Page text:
SINATRA… ON THE SMALLER SCREEN
A few weeks ago, we explored Sinatra’s musical contributions on the big screen. I started wondering why, after so many home runs before motion picture cameras, his early efforts in front of TV cameras fell well short of the mark… his mark, I believe.
Was it a general disinterest on his part, the result of struggling through his career slump in those very early fifties? Could it have been the writing or maybe the format of “The Frank Sinatra Show” and “Bulova Watch Time”?
In the mid-fifties, Frank’s ABC series, while an improvement over the CBS efforts a few years earlier, failed to connect with audiences. Again, why? Was it the star or the elements surrounding him? You might have to ask Sinatra directly. (May that opportunity not present itself anytime soon.) By the mid-sixties the tide had clearly turned.
These were the “Man and his Music” years… years in which Sinatra had hit a confident career stride. He was fifty years old. A decision was made to celebrate all that had come before with a retrospective album project and television special, both titled Sinatra: A Man and His Music. The project story lines paralleled one another.
This time ’round, the TV venture was not a variety-based affair, with the customary assortment of skits and mischief-filling high jinks between songs. This time, Sinatra’s music and performance were the only elements considered. It was smarter television and that suited Sinatra’s style perfectly.
Simplicity of execution was key. Simple lighting and sparse sets, the orchestras of Nelson Riddle and Gordon Jenkins… and Sinatra, all doing what came so naturally. And the man coordinating it all was producer and director, Dwight Hemion.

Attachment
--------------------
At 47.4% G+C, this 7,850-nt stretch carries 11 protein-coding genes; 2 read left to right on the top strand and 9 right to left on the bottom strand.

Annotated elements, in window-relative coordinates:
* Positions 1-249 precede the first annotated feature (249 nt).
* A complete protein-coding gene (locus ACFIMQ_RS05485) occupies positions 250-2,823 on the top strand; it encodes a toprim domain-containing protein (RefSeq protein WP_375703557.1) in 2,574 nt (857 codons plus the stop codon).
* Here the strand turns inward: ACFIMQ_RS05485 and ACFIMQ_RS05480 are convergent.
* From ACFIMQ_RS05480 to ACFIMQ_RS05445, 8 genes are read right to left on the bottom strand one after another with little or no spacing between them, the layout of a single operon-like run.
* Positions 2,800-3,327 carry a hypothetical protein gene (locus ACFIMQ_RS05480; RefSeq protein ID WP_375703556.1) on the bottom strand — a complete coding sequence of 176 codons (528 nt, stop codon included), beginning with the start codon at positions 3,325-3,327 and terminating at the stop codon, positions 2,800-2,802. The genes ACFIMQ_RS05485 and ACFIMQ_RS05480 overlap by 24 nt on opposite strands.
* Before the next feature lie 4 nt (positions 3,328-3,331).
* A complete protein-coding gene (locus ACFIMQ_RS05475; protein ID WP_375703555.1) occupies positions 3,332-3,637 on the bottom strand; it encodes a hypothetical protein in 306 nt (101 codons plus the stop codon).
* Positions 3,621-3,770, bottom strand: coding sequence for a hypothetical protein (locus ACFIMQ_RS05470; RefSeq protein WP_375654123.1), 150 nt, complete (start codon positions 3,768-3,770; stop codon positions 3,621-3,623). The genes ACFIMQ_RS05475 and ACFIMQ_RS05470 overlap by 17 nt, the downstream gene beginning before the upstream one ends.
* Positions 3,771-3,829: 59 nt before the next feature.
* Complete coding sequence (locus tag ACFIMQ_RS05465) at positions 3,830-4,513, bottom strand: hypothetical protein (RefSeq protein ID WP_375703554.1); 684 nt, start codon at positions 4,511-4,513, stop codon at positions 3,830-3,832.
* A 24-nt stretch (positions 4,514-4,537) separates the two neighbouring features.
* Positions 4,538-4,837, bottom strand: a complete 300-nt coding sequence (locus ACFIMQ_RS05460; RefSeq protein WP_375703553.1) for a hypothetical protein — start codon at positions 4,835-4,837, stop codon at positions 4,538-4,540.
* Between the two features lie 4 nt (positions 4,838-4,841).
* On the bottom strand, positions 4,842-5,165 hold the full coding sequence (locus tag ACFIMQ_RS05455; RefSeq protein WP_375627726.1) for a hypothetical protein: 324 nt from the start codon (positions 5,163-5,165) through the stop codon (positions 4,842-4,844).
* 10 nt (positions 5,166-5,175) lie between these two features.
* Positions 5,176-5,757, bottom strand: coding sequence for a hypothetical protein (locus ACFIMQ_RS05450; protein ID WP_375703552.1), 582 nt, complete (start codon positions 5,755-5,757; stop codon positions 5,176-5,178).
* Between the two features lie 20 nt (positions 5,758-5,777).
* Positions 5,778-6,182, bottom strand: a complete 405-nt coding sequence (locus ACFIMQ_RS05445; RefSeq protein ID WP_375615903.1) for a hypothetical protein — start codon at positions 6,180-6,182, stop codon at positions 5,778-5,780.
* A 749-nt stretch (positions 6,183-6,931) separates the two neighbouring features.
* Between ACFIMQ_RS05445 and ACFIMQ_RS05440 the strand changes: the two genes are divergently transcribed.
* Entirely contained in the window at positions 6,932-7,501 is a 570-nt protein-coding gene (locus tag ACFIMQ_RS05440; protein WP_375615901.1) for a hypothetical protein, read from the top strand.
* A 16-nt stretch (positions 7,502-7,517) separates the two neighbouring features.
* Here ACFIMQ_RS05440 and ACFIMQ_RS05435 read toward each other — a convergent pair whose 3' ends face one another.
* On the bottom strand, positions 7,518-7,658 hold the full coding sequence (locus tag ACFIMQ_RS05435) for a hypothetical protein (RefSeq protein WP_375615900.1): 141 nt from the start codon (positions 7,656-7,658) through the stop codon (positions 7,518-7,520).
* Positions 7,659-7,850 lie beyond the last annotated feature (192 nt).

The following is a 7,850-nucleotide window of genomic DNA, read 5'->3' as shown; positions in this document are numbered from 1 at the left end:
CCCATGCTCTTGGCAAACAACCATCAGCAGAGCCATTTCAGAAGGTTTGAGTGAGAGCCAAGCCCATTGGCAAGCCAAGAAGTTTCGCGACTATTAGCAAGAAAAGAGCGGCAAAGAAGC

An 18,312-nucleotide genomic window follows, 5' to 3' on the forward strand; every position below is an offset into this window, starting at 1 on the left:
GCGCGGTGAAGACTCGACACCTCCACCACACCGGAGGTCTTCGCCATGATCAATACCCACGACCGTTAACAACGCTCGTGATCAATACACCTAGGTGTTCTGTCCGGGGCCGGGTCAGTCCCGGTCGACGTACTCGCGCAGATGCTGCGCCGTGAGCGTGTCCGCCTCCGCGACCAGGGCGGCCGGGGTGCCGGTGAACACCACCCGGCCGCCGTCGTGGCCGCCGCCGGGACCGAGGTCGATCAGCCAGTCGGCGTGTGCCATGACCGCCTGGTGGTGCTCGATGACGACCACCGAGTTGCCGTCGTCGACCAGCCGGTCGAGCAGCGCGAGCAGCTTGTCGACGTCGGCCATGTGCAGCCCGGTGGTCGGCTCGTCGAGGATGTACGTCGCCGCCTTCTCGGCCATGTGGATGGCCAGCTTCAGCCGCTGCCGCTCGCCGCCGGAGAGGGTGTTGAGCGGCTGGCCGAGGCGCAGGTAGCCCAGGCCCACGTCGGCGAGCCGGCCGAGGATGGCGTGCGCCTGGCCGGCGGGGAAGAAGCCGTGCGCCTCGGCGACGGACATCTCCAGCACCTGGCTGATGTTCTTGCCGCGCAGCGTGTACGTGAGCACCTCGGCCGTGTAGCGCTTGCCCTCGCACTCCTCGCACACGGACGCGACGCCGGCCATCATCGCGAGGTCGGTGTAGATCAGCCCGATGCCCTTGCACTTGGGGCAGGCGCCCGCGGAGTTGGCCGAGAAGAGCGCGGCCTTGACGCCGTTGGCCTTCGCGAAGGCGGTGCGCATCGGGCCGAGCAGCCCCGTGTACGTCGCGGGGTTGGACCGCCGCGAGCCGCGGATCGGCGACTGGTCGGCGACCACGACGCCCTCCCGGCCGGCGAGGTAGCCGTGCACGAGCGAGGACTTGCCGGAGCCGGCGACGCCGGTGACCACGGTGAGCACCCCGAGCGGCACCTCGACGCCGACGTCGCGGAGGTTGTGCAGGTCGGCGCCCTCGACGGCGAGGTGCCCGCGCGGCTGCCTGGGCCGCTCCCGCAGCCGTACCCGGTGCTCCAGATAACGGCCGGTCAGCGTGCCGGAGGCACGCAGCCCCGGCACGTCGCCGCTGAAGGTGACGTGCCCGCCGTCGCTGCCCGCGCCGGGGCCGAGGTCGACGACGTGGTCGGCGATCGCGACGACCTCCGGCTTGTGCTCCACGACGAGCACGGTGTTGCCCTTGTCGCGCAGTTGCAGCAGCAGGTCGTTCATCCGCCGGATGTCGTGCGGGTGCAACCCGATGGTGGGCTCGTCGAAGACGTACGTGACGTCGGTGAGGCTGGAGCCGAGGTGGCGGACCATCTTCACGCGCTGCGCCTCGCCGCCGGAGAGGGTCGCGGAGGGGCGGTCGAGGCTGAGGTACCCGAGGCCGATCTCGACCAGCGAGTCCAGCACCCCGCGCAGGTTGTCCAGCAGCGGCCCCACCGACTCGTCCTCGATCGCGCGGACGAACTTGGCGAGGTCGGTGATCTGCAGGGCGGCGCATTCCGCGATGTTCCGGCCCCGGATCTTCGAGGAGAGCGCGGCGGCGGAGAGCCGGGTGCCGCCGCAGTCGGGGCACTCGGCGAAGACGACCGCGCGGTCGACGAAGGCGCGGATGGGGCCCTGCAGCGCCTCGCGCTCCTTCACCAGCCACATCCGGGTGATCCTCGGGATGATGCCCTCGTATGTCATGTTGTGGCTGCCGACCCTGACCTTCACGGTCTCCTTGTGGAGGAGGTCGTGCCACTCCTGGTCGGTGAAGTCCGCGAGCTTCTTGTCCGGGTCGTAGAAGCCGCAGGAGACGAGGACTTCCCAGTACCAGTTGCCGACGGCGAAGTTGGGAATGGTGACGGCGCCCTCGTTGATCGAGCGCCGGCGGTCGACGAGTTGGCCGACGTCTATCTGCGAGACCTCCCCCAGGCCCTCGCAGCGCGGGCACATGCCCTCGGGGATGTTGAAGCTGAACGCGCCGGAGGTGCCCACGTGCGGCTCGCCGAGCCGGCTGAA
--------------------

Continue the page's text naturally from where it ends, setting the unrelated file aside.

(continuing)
From Steve Allen’s Tonight Show forward, Hemion was brilliant at his craft. He chose projects filled with so much natural talent, nothing more was necessary.
Dwight’s great gift was creating a forum in which a star could do what he or she did best. In specials starring Baryshnikov, Streisand, Como, Crosby and so many more, Hemion’s cameras simply got out of their way.
Over the course of his stunning career, Dwight Hemion garnered a record 47 Emmy nominations. He won 18 times. And one of those Emmys recognized Sinatra: A Man and his Music: Part One.
The Man and his Music specials
This weekend, our SONGBOOK is as much a tribute to TV genius, Dwight Hemion, as it is a recognition of Sinatra’s brilliant performance in these programs.
Highlights from the Man and His Music specials will be featured Saturday, June 6 at 6pm ET and Sunday, June 7 at 8am ET exclusively on Metromedia Radio (metromediaradio.net).
Listen Live link – http://tunein.com/radio/Metromedia-Radio-s203898/
JUNE IS NELSON’S BIRTHDAY MONTH
Frank worked with a list of extraordinary arranger-conductors. Nelson Riddle topped that list.
The reasons why are spelled-out in Stephen Paley’s intimate study, Nelson Riddle: In His Own Words. You will spend three hours with Nels, walking through his life and his music. Join us across the month, as we celebrate Mr. Riddle’s birthday the best way we know how. Three chances to listen – June 8th, 17th and 28th at 11am ET exclusively on Metromedia Radio.
Me, and Ed and YOU
A few years ago, yours truly and Sands Hotel Pit Boss, Ed Walters, joined forces at a four-day Sinatra Festival in Los Angeles. We collaborated for a seminar focusing on the Rat Pack years. We shared wonderful stories of Ed’s time with Frank, Dean and Sammy. From the epic Basie-Sands engagement, to the Rat Pack free-for-alls on the legendary Copa Room stage, Ed was front row center for the entire experience. Those in attendance loved the LA seminar. We certainly had a great time. Now, we want to bring the seminar to you – LIVE!
Like to know more? Direct your inquiries to me here or at my Mark Sudock Facebook page.
Let’s do this!
Songbook Facebook Notice
THE SINATRA SONGBOOK premiered in 1974. Yours truly, this radio series and THE SINATRA SONGBOOK Facebook Page are not affiliated with the Facebook group that carries this name. Nor is this series related to the Myspace page that carries our name.